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The Defense Never Rests

   by Bryan Leonard - 04/22/2006

One thing to keep in mind this weekend as the NBA playoffs commence is the attention to defense by many teams. During the regular season, teams can coast at times when it comes to defensive intensity. Some games are blowouts, so the players will take more of an interest in running and shooting, while other times coaches will go to their bench and rest their starters. Statistically, this can skew offensive numbers slightly.

However, in the playoffs, games are expected to be closer overall as these are the Top 8 teams remaining in each conference. And many got here because they know the importance of defense. Teams are more likely to play all-out defense in the playoffs and there are fewer opportunities to ignore Big D. This can create wagering value with unders, particularly early in a series.

For instance, take a look at the Indiana Pacers of one year ago. Indiana has the reputation of a tough defensive team under demanding coach Rick Carlisle, a guy who knows how to teach defense. In last year’s opening playoff round, the Pacers played the Celtics. In Game 1, the total was 188 and the game sailed under as Boston won 102-82. In Game 2, the total dropped to 185 and went under again in an 82-79 Indiana win. For Game 3 the total dropped again to 182 and went under a third time as the Pacers won at home, holding Boston to 76 points. By Game 4, the total was 180. That’s a drop from 188 to 180 in just four games! If you like to look at playing unders in the NBA playoffs, there are often good opportunities early in a series, before oddsmakers adjust lines.

Granted, all series aren’t like this. Washington will be playing Cleveland this weekend and the Wizards haven’t played much defense all season, while Cavs play good defense at home, but not always on the road. It’s not clear whether that will be a wide-open series or if the Cavs step up defensively. However, there are several other teams battling with great defensive reputations: the Spurs, Grizzlies, Pistons, Nets and Bulls.

Perhaps the first-round series to keep the closest eye on as far as totals is the Grizzlies/Mavericks. Dallas has played much-improved defense under coach Avery Johnson, while Memphis loves to slow things down under Mike Fratello. There’s a chance Fratello will slow the games to a crawl to try and keep the games low scoring and close. While Dallas was 34-7 at home, remember that Memphis was one of the teams to win there (by 20 points in November). A few other points to keep in mind about that series: Grizzlies star Pau Gasol was inactive the final game because of a sore left foot. "I just took the day off to get my legs back and get my knees back," downplayed Gasol. And Memphis seems to be taking a tough mind set: "We ain't gonna back down from nobody," said Grizzlies point guard Bobby Jackson this week.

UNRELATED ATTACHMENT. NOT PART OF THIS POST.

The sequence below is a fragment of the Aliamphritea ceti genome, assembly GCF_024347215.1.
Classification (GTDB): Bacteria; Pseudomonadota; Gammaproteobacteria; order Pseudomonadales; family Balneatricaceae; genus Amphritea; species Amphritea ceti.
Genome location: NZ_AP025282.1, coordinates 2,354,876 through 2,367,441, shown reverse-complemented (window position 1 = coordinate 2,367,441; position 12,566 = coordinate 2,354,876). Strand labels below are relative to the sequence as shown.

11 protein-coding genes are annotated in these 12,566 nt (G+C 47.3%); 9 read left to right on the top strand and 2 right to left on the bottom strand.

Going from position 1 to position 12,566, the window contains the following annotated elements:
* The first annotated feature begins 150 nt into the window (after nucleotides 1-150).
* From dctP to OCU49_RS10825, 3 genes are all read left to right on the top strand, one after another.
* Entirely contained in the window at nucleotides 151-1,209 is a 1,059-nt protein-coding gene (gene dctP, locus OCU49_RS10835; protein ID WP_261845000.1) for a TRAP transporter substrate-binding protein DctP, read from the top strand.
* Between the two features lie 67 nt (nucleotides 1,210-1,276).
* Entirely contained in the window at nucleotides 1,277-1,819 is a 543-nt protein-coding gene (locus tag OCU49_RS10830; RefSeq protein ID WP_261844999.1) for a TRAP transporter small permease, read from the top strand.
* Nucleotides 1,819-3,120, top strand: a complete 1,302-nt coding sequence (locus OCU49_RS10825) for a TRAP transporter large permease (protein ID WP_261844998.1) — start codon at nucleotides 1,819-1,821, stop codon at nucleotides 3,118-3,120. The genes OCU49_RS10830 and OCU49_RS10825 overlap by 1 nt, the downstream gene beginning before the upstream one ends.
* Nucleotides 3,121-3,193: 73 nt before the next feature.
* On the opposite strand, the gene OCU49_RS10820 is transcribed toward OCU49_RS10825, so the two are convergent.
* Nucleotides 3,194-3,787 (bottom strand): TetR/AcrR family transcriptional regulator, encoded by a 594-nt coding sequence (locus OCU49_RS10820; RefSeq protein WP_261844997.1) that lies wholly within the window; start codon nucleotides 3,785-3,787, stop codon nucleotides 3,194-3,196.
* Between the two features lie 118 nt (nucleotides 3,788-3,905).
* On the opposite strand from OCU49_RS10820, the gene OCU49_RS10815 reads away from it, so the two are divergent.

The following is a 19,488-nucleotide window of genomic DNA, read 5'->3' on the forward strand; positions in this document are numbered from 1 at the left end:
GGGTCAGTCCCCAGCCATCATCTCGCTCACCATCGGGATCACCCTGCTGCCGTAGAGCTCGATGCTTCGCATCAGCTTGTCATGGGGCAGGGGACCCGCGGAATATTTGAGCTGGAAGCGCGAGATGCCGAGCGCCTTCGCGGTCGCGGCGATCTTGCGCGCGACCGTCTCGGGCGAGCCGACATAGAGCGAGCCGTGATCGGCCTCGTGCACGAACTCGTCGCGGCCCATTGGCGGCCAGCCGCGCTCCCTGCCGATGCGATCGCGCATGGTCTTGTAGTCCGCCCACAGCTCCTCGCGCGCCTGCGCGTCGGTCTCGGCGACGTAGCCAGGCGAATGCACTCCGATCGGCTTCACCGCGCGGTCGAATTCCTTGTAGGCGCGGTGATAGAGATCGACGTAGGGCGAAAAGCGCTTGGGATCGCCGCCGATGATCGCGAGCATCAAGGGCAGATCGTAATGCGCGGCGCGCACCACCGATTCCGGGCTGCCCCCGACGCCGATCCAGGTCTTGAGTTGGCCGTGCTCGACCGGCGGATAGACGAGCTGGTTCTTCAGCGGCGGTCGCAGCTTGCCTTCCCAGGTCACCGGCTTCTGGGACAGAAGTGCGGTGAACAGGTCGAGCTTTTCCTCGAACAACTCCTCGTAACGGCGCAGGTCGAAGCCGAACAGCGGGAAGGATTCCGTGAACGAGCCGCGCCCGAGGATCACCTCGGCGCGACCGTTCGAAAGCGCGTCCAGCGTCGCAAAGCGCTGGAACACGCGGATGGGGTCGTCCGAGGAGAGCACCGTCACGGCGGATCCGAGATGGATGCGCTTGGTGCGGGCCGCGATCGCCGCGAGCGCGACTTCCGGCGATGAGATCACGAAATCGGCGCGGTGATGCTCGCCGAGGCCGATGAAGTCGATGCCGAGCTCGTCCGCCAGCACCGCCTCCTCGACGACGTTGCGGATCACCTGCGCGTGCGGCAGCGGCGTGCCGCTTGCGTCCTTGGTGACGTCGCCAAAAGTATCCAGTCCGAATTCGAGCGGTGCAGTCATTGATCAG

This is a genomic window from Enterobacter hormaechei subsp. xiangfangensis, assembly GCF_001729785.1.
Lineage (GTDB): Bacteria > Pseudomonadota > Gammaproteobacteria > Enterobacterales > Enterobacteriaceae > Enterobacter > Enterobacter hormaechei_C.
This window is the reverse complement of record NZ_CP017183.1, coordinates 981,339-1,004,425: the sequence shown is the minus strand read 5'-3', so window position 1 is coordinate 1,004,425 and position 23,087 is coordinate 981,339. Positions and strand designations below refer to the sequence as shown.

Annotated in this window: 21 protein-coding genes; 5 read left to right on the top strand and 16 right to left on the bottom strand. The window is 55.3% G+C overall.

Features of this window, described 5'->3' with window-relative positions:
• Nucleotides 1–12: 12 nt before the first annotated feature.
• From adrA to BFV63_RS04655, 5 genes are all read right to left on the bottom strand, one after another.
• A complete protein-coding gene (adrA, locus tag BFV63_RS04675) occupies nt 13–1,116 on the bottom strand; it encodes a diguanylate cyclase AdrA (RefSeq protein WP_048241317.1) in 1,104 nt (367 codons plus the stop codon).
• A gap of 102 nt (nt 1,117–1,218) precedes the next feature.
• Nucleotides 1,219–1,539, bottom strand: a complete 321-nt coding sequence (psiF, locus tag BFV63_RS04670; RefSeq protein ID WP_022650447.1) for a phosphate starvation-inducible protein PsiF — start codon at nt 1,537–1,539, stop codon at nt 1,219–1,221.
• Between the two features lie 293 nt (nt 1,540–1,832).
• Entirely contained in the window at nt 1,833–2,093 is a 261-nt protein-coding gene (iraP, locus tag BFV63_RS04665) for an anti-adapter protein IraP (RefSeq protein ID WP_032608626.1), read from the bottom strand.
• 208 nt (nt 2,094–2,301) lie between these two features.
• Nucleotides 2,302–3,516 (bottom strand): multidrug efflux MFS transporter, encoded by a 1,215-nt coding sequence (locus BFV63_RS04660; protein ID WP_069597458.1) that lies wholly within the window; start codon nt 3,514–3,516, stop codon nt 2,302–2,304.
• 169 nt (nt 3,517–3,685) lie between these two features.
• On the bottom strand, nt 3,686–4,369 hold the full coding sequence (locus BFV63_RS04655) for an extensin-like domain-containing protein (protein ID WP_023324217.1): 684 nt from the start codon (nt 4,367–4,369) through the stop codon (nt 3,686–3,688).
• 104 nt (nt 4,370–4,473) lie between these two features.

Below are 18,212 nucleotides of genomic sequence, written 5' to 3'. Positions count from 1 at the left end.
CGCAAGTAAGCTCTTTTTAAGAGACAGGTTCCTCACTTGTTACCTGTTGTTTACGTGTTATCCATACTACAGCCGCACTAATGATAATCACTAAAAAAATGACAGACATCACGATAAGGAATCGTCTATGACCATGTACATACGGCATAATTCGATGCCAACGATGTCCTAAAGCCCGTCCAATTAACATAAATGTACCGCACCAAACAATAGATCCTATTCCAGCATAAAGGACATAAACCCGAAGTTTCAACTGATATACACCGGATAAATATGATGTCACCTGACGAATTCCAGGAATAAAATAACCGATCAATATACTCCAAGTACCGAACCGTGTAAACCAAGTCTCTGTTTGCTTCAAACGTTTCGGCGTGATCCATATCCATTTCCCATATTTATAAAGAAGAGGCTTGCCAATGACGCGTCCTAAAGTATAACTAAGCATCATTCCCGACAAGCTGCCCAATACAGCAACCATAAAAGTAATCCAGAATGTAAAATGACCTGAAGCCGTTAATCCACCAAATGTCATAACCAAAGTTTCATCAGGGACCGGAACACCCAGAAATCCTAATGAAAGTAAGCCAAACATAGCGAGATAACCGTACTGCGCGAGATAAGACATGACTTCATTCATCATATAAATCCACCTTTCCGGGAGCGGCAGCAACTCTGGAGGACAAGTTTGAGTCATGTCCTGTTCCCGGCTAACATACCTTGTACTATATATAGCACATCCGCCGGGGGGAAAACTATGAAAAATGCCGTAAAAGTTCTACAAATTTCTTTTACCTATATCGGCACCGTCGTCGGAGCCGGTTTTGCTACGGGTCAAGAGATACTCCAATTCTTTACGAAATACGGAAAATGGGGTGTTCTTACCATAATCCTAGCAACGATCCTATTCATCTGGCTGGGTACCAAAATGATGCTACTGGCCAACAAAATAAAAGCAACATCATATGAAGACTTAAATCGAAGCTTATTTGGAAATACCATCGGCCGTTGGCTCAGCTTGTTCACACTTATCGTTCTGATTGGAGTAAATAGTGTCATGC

In the Clippers/Nuggets series, it was interesting that Corey Maggette returned for the Clippers in the regular season finale and was outstanding with 18 points, 11 boards. He is a key piece of their puzzle. LA has home court for that series. Since the NBA expanded to a 16-team playoff format in 1984, teams have won 66.2% of playoff games played on their home courts. In the first round, the success rate is 64.7%, though it was only 55.8% last season. Home court and defense are keys this time of the season, and don’t be surprised if scoring drops more than expected in some series as oddsmakers scramble to adjust. After all, just one year ago the Pacers went 10-3 under the total in 2005 playoffs!

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